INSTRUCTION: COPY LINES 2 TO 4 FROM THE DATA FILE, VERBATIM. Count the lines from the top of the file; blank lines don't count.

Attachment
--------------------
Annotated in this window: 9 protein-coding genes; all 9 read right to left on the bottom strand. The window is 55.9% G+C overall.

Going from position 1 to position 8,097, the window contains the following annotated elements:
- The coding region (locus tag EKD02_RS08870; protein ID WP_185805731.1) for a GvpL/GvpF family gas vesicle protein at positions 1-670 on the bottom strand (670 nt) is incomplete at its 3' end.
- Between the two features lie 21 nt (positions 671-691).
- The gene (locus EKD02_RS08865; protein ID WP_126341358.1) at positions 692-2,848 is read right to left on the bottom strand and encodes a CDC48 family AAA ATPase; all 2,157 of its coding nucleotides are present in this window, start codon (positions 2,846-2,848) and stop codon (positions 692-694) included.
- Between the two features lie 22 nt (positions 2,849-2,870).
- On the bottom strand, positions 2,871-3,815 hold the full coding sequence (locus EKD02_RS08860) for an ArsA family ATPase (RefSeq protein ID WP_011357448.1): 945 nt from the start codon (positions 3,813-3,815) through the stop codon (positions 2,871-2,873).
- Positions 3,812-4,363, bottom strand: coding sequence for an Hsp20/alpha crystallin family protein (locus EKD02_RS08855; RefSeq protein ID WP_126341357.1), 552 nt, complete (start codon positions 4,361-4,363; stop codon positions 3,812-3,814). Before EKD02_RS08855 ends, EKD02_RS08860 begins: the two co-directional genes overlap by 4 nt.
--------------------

Going from position 1 to position 8,097, the window contains the following annotated elements:
- The coding region (locus tag EKD02_RS08870; protein ID WP_185805731.1) for a GvpL/GvpF family gas vesicle protein at positions 1-670 on the bottom strand (670 nt) is incomplete at its 3' end.
- Between the two features lie 21 nt (positions 671-691).